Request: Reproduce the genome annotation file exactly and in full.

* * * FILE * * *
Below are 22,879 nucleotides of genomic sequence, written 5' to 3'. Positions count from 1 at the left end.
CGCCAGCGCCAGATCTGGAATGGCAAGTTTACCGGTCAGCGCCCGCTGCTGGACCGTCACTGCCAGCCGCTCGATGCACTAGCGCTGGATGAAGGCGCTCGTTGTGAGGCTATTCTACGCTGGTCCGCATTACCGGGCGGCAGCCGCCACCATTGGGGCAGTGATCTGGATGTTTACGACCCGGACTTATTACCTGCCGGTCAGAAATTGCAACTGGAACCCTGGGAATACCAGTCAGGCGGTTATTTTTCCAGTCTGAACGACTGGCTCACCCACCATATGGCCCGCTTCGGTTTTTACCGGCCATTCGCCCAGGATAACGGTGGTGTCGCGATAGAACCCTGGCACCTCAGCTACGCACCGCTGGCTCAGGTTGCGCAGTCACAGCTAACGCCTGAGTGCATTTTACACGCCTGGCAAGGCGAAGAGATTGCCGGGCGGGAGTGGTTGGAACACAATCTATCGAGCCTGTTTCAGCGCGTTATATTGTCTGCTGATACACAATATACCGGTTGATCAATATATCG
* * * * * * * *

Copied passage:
Below are 22,879 nucleotides of genomic sequence, written 5' to 3'. Positions count from 1 at the left end.
CGCCAGCGCCAGATCTGGAATGGCAAGTTTACCGGTCAGCGCCCGCTGCTGGACCGTCACTGCCAGCCGCTCGATGCACTAGCGCTGGATGAAGGCGCTCGTTGTGAGGCTATTCTACGCTGGTCCGCATTACCGGGCGGCAGCCGCCACCATTGGGGCAGTGATCTGGATGTTTACGACCCGGACTTATTACCTGCCGGTCAGAAATTGCAACTGGAACCCTGGGAATACCAGTCAGGCGGTTATTTTTCCAGTCTGAACGACTGGCTCACCCACCATATGGCCCGCTTCGGTTTTTACCGGCCATTCGCCCAGGATAACGGTGGTGTCGCGATAGAACCCTGGCACCTCAGCTACGCACCGCTGGCTCAGGTTGCGCAGTCACAGCTAACGCCTGAGTGCATTTTACACGCCTGGCAAGGCGAAGAGATTGCCGGGCGGGAGTGGTTGGAACACAATCTATCGAGCCTGTTTCAGCGCGTTATATTGTCTGCTGATACACAATATACCGGTTGATCAATATATCG